Concentration of a substance in ambient air
Concentration inside the respirator when worn
An atmosphere that poses an immediate threat to life, would cause irreversible adverse health effects, or would impair an individual’s ability to escape from a dangerous atmosphere.
An atmosphere with an oxygen content below 19.5% by volume.
An individual whose legally permitted scope of practice (i.e., license, registration, or certification) allows him/her to independently provide, or be delegated the responsibility to provide, some or all of the health care services required by paragraph (e), Medical evaluation.
Note: OSHA has prepared a Small Entity Compliance Guide thatcontains criteria for selection of a program administrator and a sample program.
2. Medical evaluation
3. Fit testing
5. Maintenance and care
6. Breathing air quality and use
8. Program evaluation
Employer must select and provide an appropriate respirator based on the respiratory hazards to which the worker is exposed and workplace and user factors that affect respirator performance and reliability.
Respirators for IDLH Atmospheres occupational safety and health and is not a substitute for any of the provisions of the Occupational Safety and Health Act of 1970 or for any standards issued by the U.S. Department of Labor’s Occupational Safety and Health Administration (OSHA).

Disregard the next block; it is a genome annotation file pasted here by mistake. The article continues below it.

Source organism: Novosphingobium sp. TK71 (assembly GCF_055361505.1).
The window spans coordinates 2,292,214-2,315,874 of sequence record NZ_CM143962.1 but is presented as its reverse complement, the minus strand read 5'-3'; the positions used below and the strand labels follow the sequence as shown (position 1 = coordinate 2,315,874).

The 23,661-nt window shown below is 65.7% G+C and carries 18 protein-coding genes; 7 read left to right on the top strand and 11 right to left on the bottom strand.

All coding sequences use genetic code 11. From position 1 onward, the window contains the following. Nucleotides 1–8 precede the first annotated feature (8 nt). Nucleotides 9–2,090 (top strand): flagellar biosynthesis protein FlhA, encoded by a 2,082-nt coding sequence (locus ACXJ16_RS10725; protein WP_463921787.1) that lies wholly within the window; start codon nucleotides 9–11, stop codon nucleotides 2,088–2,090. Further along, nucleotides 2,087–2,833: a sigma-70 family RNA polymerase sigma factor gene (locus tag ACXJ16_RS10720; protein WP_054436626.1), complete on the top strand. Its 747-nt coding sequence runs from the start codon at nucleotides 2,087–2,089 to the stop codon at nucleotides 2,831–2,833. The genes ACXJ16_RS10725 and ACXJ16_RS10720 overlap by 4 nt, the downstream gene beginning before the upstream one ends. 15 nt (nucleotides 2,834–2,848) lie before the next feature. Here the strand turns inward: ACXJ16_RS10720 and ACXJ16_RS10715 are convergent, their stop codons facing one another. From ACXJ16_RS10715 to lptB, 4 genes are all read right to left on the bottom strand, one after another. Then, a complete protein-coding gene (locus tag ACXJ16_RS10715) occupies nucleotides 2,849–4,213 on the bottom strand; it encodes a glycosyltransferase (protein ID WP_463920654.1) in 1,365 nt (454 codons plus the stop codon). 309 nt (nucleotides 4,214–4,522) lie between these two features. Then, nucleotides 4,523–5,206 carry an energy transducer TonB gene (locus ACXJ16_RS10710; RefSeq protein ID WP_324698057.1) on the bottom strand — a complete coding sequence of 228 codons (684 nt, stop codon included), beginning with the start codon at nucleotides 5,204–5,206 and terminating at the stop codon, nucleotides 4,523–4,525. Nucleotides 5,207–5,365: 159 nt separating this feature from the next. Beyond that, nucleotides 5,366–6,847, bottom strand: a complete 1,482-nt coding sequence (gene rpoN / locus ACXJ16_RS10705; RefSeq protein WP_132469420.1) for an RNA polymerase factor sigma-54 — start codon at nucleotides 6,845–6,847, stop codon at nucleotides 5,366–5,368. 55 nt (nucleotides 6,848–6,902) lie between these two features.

Full Facepiece Pressure Demand SCBA certified by NIOSH for a minimum service life of 30 minutes
Combination Full Facepiece Pressure Demand SAR with Auxiliary Self-Contained Air Supply
Selection of N-, R-, and P-series filters depends on the presence or absence of oil particles, as follows:
N for Not resistant to oil
R for Resistant to oil
P for oil Proof
Before an employee uses any respirator with a negative or positive pressure tight-fittingfacepiece, the employee must be fit tested with the same make, model, style, and size of respirator that will be used.
In addition to the procedures for respirator use in IDLH atmospheres, in interior structural fires:
Employers must provide effective training to employees who are required to use respirators.